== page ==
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But Justin, you're a party animal and as you admit you have commercial equipment that I'm quite sure exceeds 1800 watts.

The only time I have tripped a SABC is when I had both the microwave oven and the toaster oven running AND had a portable A/C unit plugged into a dining room receptacle; all on the same SABC.

While I have equipment that draws up to 6KW, most consumer kitchen equipment these days uses 1,000W-1500W each, which usually limits you to 1 or 2 appliances per SABC.
 
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Old 11-03-14, 04:48 AM
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The layout will be "similar" to this pic. Except where the lower drawers are, there will be an opening for the microwave. The toaster oven above and possibly the coffee maker on the counter itself. All the outlets will be on the wall, (behind the appliance, 1 above, 1 below the normal counter height and 1 at counter height). The fridge will be to the right with its own outlet.

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Old 11-03-14, 06:43 AM
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I know the fridge will have it's own 20 amp outlet. Do the microwave and toaster oven each need a 20 amp outlet?
The circuits do indeed need to be 20 amp, but the duplex receptacles only need to be 15 amp. I cannot think of a single reason in a typical home why 20 amp duplex recetacles would be needed anywhere.
 
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Old 11-03-14, 04:34 PM
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First , our local / city code requires 1 more kitchen circuit , than NEC .

I inherited our house when Dad passed away .

The existing loadcenter ( north exterior kitchen wall ) was a 6 or 8 circuit FPE . I replaced it with a new C-G loadcenter , with about 24 - 1" spaces . The 2 walls that had appliances and / or cabinets / counter tops , were exterior walls and the roof was a hip roof .

The closest receptacle to the left of the new loadcenter , I was able to use the existing Romex to pull a new Romex . A 12/3 W/G , which I feed 2 circuits . One stopped there ( at that receptacle ) & the other circuit powered up the old Romex that had continues on to the next receptacle .

I installed a 2 gang plastic old work box below the load center . I dropped 4 circuits to it and installed 2 duplex receptacles , each with the " bridge " broken out on the " hot side of the duplex receptacle . Various appliances near this quad receptacle had long enough cords to reach .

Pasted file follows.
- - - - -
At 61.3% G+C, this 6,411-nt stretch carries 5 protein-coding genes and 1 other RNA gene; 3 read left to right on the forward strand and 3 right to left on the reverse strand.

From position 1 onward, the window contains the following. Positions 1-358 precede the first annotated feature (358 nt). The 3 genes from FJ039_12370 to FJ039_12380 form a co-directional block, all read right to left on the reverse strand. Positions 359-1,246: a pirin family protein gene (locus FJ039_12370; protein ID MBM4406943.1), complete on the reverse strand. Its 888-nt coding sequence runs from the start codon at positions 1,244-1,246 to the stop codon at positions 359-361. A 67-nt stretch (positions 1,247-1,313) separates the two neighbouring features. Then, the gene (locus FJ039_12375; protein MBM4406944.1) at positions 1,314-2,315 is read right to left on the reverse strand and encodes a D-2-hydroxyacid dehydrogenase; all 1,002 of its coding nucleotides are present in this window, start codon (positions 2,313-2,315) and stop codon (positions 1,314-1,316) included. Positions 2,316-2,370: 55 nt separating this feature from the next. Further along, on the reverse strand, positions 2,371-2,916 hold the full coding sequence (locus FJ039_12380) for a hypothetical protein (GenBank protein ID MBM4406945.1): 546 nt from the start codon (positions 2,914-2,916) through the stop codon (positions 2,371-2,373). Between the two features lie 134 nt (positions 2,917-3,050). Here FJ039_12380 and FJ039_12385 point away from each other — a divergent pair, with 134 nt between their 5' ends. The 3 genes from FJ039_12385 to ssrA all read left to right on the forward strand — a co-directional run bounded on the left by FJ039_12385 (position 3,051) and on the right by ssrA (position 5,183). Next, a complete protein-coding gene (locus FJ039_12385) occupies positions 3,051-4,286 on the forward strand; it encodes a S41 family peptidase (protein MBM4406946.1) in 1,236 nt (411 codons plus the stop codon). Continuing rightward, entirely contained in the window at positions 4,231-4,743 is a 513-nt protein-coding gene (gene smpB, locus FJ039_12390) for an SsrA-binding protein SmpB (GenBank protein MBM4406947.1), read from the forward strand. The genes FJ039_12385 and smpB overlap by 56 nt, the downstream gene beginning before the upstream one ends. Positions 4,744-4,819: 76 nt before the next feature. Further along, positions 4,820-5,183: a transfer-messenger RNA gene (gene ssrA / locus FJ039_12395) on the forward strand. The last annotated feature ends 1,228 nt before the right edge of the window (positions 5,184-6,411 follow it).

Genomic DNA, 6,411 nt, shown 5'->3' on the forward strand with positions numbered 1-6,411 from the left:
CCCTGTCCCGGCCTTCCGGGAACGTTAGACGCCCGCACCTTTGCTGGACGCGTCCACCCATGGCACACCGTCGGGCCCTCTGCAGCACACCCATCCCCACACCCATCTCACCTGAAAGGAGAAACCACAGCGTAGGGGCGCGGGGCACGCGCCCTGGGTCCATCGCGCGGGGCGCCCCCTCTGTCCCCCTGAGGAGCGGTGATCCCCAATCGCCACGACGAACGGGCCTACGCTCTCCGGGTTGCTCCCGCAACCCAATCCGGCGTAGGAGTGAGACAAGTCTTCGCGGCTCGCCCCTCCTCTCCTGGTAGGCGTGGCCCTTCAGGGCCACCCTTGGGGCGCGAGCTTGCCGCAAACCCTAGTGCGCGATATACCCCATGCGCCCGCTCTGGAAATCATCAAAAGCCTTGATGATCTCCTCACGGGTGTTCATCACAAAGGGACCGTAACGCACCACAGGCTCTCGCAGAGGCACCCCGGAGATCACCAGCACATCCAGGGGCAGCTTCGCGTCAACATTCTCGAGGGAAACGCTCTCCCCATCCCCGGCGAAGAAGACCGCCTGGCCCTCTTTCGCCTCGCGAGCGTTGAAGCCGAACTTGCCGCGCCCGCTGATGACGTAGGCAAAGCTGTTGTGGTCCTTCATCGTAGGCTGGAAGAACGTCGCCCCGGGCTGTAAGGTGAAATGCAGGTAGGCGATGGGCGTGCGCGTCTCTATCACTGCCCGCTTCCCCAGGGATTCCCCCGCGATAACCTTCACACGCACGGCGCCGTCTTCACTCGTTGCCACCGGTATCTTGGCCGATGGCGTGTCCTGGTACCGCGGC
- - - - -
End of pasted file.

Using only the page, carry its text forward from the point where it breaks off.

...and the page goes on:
The old Romex going to the closest receptacle to the right of the loadcenter was put on a dedicated circuit . This gave me a total of 6 circuits in the kitchen . Have not tripped a kitchen circuit breaker since .

I still have spaces in the loadcenter . I would have added more circuits , but I would have had to do that from underneath ( pier & beam floor ) . Being old and fat , it is almost impossible for me to squeeze under the kitchen floor .

Bottom line , as long as you have spacer / spares in the loadcenter , the more circuits / receptacles in the kitchen , the better . Only down side is cost & my material was not costing me anything .

I pretty much have the material gathered up to replace the service , if I can ever talking myself into getting off my lazy behind .

God bless
Wyr
 
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Old 11-03-14, 04:50 PM
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I installed a 2 gang plastic old work box below the load center . I dropped 4 circuits to it and installed 2 duplex receptacles , each with the " bridge " broken out on the " hot side of the duplex receptacle . Various appliances near this quad receptacle had long enough cords to reach
If the receptacles serve the countertop areas they must be GFI protected. A GFI cannot be split wired across two circuits. Some changes may need to be made.
 
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Old 11-03-14, 05:02 PM
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The quad is below the loadcenter , at ADA height above the finished floor .

Serves a 12,000 BTU 120 VAC window A/C , frig , portable dish washer , microwave ( on top of the portable dish washer ) .

The 4 circuits were run in two rune of 12/3 W/G Romex . This makes them two multi-wire branch circuits . The 2 CB's feeding the 1st Romex has handle ties on the handles . As does the second Romex .

These are not counter-top receptacles .

God bless
Wyr